```[null, null, 1, 2, 3].lz().drop(2).toArray()
// = [1, 2, 3]```

### `dropWhile(Function)`

Drops elements from the collection until the function provided returns false.

```[1, 2, 3, 4, 5]
.lz()
.dropWhile(function (n) { return n < 4 })
.toArray()
// = [4, 5]```

### `filter(Function)`

Lazily removes elements from the collection if the return value from the function provided is not true.

```[{ color: 'red' }, { color: 'blue' }, { color: 'pink' }, { color: 'red' }]
.lz()
.filter(function (x) { return x.color === 'red' })
.toArray()
// = [{ color: 'red' }, { color: 'red' }]```

### `flatten(Boolean)`

Flattens a nested Array. If shallow is truthy Array is flattened to a single level.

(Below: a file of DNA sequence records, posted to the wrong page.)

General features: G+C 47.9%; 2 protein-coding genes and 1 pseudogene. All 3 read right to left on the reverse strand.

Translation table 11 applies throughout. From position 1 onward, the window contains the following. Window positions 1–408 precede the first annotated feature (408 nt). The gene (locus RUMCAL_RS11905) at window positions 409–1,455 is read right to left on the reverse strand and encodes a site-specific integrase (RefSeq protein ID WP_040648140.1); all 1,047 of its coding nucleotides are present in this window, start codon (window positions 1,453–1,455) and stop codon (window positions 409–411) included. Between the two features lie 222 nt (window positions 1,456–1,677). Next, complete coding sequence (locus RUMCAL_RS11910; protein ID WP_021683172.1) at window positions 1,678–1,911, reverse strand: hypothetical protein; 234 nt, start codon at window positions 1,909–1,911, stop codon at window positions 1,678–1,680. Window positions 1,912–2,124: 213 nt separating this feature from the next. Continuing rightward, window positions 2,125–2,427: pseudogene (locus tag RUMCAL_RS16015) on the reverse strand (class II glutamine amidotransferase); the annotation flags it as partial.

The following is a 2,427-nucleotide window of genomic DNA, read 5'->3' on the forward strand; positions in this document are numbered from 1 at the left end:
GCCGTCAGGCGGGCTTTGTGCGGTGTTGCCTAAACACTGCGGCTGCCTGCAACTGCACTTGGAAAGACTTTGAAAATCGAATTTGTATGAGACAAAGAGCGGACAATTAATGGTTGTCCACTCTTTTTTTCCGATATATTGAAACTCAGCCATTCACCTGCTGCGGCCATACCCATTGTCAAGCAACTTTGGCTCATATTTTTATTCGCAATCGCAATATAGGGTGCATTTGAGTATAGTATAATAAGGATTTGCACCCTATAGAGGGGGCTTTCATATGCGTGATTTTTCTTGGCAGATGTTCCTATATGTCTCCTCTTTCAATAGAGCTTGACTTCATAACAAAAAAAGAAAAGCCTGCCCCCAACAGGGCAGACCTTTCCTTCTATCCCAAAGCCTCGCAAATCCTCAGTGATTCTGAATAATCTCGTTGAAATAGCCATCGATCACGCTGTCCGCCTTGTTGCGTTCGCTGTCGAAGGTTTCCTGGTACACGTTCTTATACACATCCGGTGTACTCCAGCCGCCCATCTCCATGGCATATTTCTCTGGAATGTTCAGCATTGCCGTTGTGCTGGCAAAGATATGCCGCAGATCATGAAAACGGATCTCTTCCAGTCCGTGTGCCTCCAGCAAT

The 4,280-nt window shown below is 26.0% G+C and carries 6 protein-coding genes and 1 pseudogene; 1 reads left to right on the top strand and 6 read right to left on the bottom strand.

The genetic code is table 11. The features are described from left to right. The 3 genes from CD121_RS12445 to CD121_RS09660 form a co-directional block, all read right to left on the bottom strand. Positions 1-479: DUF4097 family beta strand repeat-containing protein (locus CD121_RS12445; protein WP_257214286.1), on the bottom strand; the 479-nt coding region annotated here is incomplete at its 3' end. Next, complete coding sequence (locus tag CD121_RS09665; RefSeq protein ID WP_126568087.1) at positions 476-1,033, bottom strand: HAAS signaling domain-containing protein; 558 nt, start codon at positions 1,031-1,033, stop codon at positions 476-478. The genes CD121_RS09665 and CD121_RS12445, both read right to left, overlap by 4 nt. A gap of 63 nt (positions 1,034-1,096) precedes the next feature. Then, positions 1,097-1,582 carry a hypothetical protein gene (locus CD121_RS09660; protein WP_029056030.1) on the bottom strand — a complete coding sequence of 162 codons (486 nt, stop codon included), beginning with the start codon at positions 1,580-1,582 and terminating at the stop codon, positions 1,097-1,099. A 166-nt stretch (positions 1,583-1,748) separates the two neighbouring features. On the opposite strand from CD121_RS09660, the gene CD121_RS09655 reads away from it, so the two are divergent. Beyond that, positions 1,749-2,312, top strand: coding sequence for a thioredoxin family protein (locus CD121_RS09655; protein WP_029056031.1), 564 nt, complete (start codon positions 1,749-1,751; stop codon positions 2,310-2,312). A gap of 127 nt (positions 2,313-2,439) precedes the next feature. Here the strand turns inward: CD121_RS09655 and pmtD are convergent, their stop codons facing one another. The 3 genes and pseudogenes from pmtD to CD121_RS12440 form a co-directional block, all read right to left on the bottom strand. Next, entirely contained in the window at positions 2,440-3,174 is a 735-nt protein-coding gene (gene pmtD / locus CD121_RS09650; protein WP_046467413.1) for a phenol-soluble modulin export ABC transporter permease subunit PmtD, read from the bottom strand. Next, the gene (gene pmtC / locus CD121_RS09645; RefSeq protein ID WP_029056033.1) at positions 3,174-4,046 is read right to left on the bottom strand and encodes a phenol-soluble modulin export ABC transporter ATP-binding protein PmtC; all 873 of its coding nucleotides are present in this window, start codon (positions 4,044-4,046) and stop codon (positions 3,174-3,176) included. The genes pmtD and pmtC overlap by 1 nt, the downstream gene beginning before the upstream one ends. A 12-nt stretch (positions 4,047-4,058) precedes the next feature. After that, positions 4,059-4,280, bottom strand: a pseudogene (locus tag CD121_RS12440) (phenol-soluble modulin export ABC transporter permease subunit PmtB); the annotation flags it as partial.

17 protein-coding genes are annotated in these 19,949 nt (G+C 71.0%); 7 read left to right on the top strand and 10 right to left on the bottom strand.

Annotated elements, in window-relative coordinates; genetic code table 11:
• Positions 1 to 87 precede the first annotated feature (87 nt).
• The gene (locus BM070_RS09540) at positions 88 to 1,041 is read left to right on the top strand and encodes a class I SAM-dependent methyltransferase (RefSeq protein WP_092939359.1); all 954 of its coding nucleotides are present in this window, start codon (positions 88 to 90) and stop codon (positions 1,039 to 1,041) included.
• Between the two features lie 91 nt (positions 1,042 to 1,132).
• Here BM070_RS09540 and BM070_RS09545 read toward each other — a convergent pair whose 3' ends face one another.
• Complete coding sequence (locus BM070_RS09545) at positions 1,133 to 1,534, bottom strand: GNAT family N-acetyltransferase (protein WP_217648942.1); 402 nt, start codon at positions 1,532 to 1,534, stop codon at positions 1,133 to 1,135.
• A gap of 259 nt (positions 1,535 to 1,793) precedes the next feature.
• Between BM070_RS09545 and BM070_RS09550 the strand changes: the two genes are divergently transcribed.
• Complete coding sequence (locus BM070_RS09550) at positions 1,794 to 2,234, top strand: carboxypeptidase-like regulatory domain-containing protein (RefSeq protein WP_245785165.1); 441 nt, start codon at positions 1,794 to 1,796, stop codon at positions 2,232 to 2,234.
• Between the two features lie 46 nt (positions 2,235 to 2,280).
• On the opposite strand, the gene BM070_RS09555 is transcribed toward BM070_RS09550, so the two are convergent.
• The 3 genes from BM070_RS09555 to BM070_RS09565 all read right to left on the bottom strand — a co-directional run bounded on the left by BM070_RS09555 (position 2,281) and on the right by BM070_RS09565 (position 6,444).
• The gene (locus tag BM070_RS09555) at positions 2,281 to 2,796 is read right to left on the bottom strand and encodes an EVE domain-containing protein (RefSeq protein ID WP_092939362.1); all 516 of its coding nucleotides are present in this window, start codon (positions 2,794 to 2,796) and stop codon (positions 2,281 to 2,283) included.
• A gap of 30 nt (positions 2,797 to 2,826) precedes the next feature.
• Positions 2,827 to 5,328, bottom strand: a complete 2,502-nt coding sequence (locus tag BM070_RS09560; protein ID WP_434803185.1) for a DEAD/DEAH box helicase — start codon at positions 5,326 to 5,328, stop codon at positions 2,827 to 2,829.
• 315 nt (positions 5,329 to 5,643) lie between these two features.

```[[1], [2], [3]].lz().flatten().toArray()
// = [1, 2, 3]```

### `init()`

Returns all the elements from the collection except for the last one.

```[1, 2, 3, 4, 5].lz().init().toArray()
// = [1, 2, 3, 4]```

### `map(Function)`

Lazily applies the function provided to each element and replaces the element with the value returned from the function.

```['m', 'a', 'p']
.lz()
.map(function (a) { return a.toUpperCase() })
.toArray()
.join('')
// = 'MAP'```

### `scanl(Function)`

Similar to a map and a fold. Lazily returns a list of successive reduced values from the left.

```[1, 2, 3]
.lz()
.scanl(function (a, b) { return a + b })
.toArray()
// = [1, 3, 6]```

### `sort(Function)`

Array prototype method.

### `tail()`

Extract the elements after the head of a list.

```[1, 2, 3, 4, 5].lz().last().toArray()
// = [2, 3, 4, 5]```

### `take(Number)`

Replaces the collection with the amount taken from the current collection.

```lz('my name is lz').take(2).toString()